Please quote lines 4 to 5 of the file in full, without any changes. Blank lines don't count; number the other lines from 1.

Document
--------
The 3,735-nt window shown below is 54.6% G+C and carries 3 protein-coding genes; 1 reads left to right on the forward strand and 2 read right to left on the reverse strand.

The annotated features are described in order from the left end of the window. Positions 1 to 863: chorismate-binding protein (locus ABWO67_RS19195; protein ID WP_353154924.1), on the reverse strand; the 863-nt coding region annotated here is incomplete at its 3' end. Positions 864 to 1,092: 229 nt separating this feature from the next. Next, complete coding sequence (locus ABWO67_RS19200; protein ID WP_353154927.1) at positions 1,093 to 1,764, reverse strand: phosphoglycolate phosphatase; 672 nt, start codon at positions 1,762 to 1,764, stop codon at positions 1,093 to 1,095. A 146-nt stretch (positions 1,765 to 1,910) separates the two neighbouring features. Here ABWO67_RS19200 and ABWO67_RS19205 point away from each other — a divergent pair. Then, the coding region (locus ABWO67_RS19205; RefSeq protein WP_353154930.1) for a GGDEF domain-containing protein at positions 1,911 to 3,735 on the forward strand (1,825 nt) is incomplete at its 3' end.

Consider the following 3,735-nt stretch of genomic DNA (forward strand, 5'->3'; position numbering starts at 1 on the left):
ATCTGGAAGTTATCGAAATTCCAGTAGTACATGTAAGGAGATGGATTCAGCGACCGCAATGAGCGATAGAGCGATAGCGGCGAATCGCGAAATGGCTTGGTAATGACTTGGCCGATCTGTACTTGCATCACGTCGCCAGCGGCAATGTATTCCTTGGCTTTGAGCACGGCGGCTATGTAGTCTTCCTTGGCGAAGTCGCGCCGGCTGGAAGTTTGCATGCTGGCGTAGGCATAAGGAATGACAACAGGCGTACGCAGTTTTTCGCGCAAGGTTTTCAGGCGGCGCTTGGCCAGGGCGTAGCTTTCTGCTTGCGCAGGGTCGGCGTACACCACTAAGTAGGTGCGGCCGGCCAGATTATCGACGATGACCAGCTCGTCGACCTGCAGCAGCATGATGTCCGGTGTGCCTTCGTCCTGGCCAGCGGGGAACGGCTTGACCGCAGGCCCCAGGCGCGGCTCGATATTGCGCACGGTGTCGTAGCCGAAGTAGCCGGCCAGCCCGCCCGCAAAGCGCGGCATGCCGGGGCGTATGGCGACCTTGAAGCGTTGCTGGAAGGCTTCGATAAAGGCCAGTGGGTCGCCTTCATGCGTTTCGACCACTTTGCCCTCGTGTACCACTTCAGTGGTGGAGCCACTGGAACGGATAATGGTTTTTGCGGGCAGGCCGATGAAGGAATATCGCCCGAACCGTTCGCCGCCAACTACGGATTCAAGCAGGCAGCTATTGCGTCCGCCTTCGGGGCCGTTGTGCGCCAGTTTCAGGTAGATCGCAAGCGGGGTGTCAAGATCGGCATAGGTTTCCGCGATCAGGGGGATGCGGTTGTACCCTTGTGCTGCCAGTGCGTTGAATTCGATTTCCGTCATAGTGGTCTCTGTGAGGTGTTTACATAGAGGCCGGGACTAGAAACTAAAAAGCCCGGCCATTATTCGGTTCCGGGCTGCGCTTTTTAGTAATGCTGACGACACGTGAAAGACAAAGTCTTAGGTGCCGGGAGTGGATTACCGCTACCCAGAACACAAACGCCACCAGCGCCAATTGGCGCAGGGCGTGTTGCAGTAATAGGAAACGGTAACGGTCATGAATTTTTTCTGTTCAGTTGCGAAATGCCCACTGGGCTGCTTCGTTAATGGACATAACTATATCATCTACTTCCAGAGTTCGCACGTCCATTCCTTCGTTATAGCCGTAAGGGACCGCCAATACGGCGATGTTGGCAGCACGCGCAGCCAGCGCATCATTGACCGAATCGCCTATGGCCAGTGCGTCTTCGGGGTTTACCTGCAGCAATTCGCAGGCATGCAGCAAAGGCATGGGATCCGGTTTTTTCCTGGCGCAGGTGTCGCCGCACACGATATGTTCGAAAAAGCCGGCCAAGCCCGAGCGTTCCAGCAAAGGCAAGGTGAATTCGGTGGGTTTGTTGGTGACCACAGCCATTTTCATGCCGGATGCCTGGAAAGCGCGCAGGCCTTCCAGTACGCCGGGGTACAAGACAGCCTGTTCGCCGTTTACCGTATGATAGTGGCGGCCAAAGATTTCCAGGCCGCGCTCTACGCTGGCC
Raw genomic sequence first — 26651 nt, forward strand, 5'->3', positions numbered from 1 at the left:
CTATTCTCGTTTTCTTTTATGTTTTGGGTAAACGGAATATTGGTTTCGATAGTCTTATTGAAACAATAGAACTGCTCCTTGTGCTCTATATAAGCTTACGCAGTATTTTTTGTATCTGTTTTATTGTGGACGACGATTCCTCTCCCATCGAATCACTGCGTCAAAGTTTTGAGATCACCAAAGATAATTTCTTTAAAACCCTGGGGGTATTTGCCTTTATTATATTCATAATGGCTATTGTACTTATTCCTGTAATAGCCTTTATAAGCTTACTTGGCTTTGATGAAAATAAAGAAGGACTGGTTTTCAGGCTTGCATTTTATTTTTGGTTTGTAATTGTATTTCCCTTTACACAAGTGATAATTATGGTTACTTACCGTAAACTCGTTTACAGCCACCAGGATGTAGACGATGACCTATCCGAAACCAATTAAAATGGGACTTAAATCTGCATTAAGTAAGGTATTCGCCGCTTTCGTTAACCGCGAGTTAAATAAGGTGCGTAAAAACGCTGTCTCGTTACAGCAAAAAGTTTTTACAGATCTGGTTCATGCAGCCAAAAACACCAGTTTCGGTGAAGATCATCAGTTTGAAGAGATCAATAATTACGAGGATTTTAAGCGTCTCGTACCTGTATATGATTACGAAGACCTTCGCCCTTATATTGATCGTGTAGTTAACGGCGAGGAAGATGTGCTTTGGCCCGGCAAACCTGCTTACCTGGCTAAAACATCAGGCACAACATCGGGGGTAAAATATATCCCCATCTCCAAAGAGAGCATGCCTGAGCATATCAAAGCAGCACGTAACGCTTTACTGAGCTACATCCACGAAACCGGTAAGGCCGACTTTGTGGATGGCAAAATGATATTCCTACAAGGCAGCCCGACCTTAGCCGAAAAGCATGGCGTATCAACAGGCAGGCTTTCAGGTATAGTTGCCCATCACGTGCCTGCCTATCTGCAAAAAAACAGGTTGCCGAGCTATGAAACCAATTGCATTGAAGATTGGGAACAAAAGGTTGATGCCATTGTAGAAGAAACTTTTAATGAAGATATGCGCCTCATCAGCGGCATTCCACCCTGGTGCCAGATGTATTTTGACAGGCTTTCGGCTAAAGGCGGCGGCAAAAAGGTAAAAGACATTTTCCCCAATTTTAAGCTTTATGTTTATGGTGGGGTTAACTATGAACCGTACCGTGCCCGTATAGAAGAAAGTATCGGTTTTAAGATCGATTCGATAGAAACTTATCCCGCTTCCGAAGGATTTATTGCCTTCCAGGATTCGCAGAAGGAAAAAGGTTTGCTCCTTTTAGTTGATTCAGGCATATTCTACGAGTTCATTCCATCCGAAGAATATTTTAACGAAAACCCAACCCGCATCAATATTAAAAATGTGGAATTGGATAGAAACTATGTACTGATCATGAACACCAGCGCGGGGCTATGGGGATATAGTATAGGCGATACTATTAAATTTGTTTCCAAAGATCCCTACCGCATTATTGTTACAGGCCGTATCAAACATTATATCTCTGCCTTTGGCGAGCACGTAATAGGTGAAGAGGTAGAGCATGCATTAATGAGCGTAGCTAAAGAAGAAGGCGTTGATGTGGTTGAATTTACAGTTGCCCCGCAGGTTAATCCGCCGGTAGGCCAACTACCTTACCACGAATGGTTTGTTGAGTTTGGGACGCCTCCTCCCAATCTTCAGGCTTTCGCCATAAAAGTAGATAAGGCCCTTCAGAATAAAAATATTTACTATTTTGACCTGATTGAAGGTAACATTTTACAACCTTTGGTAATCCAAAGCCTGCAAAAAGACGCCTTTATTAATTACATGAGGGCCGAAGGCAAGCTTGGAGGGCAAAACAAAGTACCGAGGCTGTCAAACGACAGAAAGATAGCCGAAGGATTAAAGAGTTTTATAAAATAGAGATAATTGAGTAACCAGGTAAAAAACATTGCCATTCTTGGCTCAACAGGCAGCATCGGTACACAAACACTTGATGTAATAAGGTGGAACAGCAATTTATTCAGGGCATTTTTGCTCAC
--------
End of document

ATCTGGAAGTTATCGAAATTCCAGTAGTACATGTAAGGAGATGGATTCAGCGACCGCAATGAGCGATAGAGCGATAGCGGCGAATCGCGAAATGGCTTGGTAATGACTTGGCCGATCTGTACTTGCATCACGTCGCCAGCGGCAATGTATTCCTTGGCTTTGAGCACGGCGGCTATGTAGTCTTCCTTGGCGAAGTCGCGCCGGCTGGAAGTTTGCATGCTGGCGTAGGCATAAGGAATGACAACAGGCGTACGCAGTTTTTCGCGCAAGGTTTTCAGGCGGCGCTTGGCCAGGGCGTAGCTTTCTGCTTGCGCAGGGTCGGCGTACACCACTAAGTAGGTGCGGCCGGCCAGATTATCGACGATGACCAGCTCGTCGACCTGCAGCAGCATGATGTCCGGTGTGCCTTCGTCCTGGCCAGCGGGGAACGGCTTGACCGCAGGCCCCAGGCGCGGCTCGATATTGCGCACGGTGTCGTAGCCGAAGTAGCCGGCCAGCCCGCCCGCAAAGCGCGGCATGCCGGGGCGTATGGCGACCTTGAAGCGTTGCTGGAAGGCTTCGATAAAGGCCAGTGGGTCGCCTTCATGCGTTTCGACCACTTTGCCCTCGTGTACCACTTCAGTGGTGGAGCCACTGGAACGGATAATGGTTTTTGCGGGCAGGCCGATGAAGGAATATCGCCCGAACCGTTCGCCGCCAACTACGGATTCAAGCAGGCAGCTATTGCGTCCGCCTTCGGGGCCGTTGTGCGCCAGTTTCAGGTAGATCGCAAGCGGGGTGTCAAGATCGGCATAGGTTTCCGCGATCAGGGGGATGCGGTTGTACCCTTGTGCTGCCAGTGCGTTGAATTCGATTTCCGTCATAGTGGTCTCTGTGAGGTGTTTACATAGAGGCCGGGACTAGAAACTAAAAAGCCCGGCCATTATTCGGTTCCGGGCTGCGCTTTTTAGTAATGCTGACGACACGTGAAAGACAAAGTCTTAGGTGCCGGGAGTGGATTACCGCTACCCAGAACACAAACGCCACCAGCGCCAATTGGCGCAGGGCGTGTTGCAGTAATAGGAAACGGTAACGGTCATGAATTTTTTCTGTTCAGTTGCGAAATGCCCACTGGGCTGCTTCGTTAATGGACATAACTATATCATCTACTTCCAGAGTTCGCACGTCCATTCCTTCGTTATAGCCGTAAGGGACCGCCAATACGGCGATGTTGGCAGCACGCGCAGCCAGCGCATCATTGACCGAATCGCCTATGGCCAGTGCGTCTTCGGGGTTTACCTGCAGCAATTCGCAGGCATGCAGCAAAGGCATGGGATCCGGTTTTTTCCTGGCGCAGGTGTCGCCGCACACGATATGTTCGAAAAAGCCGGCCAAGCCCGAGCGTTCCAGCAAAGGCAAGGTGAATTCGGTGGGTTTGTTGGTGACCACAGCCATTTTCATGCCGGATGCCTGGAAAGCGCGCAGGCCTTCCAGTACGCCGGGGTACAAGACAGCCTGTTCGCCGTTTACCGTATGATAGTGGCGGCCAAAGATTTCCAGGCCGCGCTCTACGCTGGCC
Raw genomic sequence first — 26651 nt, forward strand, 5'->3', positions numbered from 1 at the left: